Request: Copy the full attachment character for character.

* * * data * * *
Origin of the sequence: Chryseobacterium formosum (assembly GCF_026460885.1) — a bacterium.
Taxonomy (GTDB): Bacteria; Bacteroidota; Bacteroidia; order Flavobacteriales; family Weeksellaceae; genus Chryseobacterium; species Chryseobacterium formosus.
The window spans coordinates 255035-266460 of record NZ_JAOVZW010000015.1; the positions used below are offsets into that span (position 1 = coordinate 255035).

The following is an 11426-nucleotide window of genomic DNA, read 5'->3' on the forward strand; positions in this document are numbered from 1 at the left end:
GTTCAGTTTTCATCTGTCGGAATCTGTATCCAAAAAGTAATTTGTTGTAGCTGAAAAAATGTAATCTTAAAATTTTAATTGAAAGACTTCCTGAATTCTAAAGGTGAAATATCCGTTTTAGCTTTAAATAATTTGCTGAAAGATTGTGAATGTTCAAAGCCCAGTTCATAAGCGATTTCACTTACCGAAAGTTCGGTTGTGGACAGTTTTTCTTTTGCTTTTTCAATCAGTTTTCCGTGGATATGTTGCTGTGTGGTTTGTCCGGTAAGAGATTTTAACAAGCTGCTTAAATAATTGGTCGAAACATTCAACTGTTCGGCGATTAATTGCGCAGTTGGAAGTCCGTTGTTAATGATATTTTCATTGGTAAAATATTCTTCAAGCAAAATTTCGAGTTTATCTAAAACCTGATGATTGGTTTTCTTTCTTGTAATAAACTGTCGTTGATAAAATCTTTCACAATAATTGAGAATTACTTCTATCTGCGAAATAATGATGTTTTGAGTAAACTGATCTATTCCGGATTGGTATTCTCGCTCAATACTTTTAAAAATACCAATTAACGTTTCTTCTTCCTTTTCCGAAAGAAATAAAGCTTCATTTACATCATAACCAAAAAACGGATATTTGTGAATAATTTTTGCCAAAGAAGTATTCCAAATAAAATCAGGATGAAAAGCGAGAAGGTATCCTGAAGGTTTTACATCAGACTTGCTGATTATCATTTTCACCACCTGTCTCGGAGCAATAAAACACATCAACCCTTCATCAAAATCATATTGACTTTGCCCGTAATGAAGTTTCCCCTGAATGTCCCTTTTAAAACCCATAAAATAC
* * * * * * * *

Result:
Origin of the sequence: Chryseobacterium formosum (assembly GCF_026460885.1) — a bacterium.
Taxonomy (GTDB): Bacteria; Bacteroidota; Bacteroidia; order Flavobacteriales; family Weeksellaceae; genus Chryseobacterium; species Chryseobacterium formosus.
The window spans coordinates 255035-266460 of record NZ_JAOVZW010000015.1; the positions used below are offsets into that span (position 1 = coordinate 255035).

The following is an 11426-nucleotide window of genomic DNA, read 5'->3' on the forward strand; positions in this document are numbered from 1 at the left end:
GTTCAGTTTTCATCTGTCGGAATCTGTATCCAAAAAGTAATTTGTTGTAGCTGAAAAAATGTAATCTTAAAATTTTAATTGAAAGACTTCCTGAATTCTAAAGGTGAAATATCCGTTTTAGCTTTAAATAATTTGCTGAAAGATTGTGAATGTTCAAAGCCCAGTTCATAAGCGATTTCACTTACCGAAAGTTCGGTTGTGGACAGTTTTTCTTTTGCTTTTTCAATCAGTTTTCCGTGGATATGTTGCTGTGTGGTTTGTCCGGTAAGAGATTTTAACAAGCTGCTTAAATAATTGGTCGAAACATTCAACTGTTCGGCGATTAATTGCGCAGTTGGAAGTCCGTTGTTAATGATATTTTCATTGGTAAAATATTCTTCAAGCAAAATTTCGAGTTTATCTAAAACCTGATGATTGGTTTTCTTTCTTGTAATAAACTGTCGTTGATAAAATCTTTCACAATAATTGAGAATTACTTCTATCTGCGAAATAATGATGTTTTGAGTAAACTGATCTATTCCGGATTGGTATTCTCGCTCAATACTTTTAAAAATACCAATTAACGTTTCTTCTTCCTTTTCCGAAAGAAATAAAGCTTCATTTACATCATAACCAAAAAACGGATATTTGTGAATAATTTTTGCCAAAGAAGTATTCCAAATAAAATCAGGATGAAAAGCGAGAAGGTATCCTGAAGGTTTTACATCAGACTTGCTGATTATCATTTTCACCACCTGTCTCGGAGCAATAAAACACATCAACCCTTCATCAAAATCATATTGACTTTGCCCGTAATGAAGTTTCCCCTGAATGTCCCTTTTAAAACCCATAAAATAC